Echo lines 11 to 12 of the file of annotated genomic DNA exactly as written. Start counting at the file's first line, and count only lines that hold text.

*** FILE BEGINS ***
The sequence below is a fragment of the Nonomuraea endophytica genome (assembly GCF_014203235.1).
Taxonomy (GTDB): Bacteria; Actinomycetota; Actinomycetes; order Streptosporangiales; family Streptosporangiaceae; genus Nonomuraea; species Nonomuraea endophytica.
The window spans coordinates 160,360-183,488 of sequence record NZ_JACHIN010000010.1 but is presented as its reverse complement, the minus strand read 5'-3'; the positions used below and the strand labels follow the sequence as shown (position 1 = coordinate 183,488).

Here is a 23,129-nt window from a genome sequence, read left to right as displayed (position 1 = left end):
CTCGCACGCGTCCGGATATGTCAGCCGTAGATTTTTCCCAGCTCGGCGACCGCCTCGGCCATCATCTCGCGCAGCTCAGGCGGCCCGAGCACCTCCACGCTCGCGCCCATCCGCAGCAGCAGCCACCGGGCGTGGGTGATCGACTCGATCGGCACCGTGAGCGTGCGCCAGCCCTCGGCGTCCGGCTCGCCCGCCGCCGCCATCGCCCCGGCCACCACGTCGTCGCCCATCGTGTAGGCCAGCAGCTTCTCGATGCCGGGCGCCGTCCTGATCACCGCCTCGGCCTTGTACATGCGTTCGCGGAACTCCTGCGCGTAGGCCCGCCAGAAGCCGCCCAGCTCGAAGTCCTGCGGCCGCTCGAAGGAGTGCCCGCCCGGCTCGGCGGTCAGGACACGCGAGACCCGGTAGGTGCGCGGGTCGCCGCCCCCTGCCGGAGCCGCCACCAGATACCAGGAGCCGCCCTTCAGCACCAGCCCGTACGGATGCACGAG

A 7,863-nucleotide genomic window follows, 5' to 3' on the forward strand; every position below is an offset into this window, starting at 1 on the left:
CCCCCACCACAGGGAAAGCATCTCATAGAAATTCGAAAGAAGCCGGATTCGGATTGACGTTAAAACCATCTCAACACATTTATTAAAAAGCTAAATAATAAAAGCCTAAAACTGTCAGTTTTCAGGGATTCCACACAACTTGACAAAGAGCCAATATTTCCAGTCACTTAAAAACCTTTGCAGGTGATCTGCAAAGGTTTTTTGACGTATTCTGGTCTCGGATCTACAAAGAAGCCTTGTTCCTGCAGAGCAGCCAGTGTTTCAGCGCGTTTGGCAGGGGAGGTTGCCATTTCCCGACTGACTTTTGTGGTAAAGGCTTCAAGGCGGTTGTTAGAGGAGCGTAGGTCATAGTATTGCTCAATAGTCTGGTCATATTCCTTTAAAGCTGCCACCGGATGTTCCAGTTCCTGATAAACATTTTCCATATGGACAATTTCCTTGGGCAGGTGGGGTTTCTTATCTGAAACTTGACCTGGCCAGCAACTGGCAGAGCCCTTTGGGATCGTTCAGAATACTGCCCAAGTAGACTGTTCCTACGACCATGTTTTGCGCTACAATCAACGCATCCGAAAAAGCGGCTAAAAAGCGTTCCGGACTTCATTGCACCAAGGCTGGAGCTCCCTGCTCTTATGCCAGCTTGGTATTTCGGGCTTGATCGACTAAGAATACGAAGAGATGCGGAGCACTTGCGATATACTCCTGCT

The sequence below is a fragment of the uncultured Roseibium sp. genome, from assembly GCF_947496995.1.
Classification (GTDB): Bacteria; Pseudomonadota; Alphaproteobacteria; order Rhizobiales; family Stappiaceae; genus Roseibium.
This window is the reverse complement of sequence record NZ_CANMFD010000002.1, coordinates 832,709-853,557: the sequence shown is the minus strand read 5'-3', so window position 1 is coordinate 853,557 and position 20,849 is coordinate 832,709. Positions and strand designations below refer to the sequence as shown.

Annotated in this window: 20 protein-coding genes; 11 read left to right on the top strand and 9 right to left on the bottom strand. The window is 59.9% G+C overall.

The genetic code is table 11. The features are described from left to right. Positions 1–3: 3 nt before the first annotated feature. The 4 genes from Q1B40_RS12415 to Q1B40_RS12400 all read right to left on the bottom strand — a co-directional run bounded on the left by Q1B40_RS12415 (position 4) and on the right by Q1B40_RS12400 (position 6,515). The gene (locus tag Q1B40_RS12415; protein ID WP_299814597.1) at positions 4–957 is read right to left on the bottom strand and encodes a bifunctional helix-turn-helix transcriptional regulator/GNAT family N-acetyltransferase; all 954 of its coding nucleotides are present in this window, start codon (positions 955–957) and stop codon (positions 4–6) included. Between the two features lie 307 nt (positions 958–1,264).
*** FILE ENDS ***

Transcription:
Annotated in this window: 20 protein-coding genes; 11 read left to right on the top strand and 9 right to left on the bottom strand. The window is 59.9% G+C overall.

The genetic code is table 11. The features are described from left to right. Positions 1–3: 3 nt before the first annotated feature. The 4 genes from Q1B40_RS12415 to Q1B40_RS12400 all read right to left on the bottom strand — a co-directional run bounded on the left by Q1B40_RS12415 (position 4) and on the right by Q1B40_RS12400 (position 6,515). The gene (locus tag Q1B40_RS12415; protein ID WP_299814597.1) at positions 4–957 is read right to left on the bottom strand and encodes a bifunctional helix-turn-helix transcriptional regulator/GNAT family N-acetyltransferase; all 954 of its coding nucleotides are present in this window, start codon (positions 955–957) and stop codon (positions 4–6) included. Between the two features lie 307 nt (positions 958–1,264).